What a surprise! The Chronicle of Higher Ed reports on a study to be discussed at the National Education Association conference on Higher Ed. The data was collected in 1992 and 2007. In the US the percentage of faculty reporting moderate to strong loyalty to their institution has dropped from 90% to 61%. And the trend seems to be wide-spread:
Among other nations examined, the proportion of faculty members expressing moderate or strong loyalty to their institutions declined from 87 percent to 51 percent in Australia, from 80 percent to 63 percent in Japan, from 97 to 74 in South Korea, and from 84 to 38 percent in the Britain.
Since the figures are pre-recession figures, one can only suppose the decline is increasing. There is little indication of why this is so. One commenter on the CHE article suggests that it is due to all the faculty brought over from the former Soviet Union. That doesn’t seem to me quite right. Another suggests that administrators no longer know or care about higher education. If that’s what it seems like to faculty then the figures might even be moderate, with the exception of the British, possibly once again in the lead on higher ed issues.
As I was thinking about this, I followed Kate Norlock’s suggestion of buying Margaret Walker’s Moral Repair; I got the immediate gratification version for Kindle for under $15. Walker discusses the repair that harmful wrong doing requires. While she starts with a stark case of torture in Chile under Pinochet, she also includes these: Spouses and lovers are unfaithful, children selfish, associates unfair, friends deceitful; there are slights, insults, lies, acts of indifference, betrayal, aggression or violence among us… . Given the clichés that productive faculty face a lot of negative feed-back (“It’s always the third reviewer“) and that university political life is vicious, I wonder how many faculty feel instinctively that they have been injured.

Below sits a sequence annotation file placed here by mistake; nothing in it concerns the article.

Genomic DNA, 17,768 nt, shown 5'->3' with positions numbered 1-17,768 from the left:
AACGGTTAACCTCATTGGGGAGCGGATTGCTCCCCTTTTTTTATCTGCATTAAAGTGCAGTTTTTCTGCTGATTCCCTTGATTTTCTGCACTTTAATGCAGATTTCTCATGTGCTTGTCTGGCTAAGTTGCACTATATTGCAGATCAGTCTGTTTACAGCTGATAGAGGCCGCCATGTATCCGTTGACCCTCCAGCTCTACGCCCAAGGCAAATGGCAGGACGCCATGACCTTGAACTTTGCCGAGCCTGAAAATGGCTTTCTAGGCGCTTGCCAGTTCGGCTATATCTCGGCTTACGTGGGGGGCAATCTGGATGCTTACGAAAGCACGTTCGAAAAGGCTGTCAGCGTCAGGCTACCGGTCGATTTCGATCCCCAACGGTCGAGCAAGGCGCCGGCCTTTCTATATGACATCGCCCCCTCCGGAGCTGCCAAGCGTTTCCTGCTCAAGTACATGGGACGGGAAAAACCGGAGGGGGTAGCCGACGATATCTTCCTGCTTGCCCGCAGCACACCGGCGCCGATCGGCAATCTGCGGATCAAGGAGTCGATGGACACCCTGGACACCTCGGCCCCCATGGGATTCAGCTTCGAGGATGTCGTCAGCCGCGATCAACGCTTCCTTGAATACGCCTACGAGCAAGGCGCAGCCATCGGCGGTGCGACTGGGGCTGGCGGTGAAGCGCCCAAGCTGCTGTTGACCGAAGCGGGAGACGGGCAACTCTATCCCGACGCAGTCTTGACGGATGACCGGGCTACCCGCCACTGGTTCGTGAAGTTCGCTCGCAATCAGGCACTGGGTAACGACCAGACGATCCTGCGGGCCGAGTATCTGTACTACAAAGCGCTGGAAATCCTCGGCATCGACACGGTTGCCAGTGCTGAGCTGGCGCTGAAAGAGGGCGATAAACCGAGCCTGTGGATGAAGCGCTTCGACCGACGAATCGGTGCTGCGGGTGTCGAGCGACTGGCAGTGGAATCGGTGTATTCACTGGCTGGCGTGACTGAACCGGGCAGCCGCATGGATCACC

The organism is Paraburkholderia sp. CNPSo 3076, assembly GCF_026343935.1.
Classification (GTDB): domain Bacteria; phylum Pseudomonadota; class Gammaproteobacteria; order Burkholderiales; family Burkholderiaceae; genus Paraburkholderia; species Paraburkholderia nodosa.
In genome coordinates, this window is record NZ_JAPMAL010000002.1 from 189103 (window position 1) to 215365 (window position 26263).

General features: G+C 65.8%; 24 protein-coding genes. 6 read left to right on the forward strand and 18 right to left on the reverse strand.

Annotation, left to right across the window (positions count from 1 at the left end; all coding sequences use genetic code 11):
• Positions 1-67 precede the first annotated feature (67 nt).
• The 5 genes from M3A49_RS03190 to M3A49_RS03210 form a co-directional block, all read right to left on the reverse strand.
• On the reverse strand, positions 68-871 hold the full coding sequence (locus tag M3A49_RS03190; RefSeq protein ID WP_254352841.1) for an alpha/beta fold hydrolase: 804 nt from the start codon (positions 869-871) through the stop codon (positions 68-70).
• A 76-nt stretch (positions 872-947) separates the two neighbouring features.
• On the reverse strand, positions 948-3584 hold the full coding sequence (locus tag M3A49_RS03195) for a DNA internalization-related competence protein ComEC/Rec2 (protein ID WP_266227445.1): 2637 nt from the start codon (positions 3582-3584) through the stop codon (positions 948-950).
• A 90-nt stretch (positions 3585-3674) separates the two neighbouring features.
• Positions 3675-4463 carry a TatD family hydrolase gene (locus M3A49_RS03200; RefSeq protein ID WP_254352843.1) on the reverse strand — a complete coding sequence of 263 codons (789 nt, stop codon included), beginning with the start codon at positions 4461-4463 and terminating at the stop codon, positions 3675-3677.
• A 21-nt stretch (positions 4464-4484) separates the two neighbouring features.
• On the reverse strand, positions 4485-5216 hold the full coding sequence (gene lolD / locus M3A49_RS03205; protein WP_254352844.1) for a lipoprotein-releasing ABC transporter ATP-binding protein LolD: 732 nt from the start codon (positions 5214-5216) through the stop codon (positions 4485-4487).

In this context, the following passage struck me as possibly related to the issue of institutional loyalty:
Communities also can be harmed by serious wrongdoing, because it may shatter individual members’ sense of security and call into question the authority of standards and the effectiveness of protective institutions.
So let me asked about the extent to which faculty feel besieged by demands from unknowing administrators who are largely clueless about how to sustain some moral order.
What do you think?
And finally let me clarify that the reflections are not about my own institution; rather, I’ve been looking at what seem to me rather horrific developments in post-tenure review at the University of Texas, linked to on Leiter’s blog.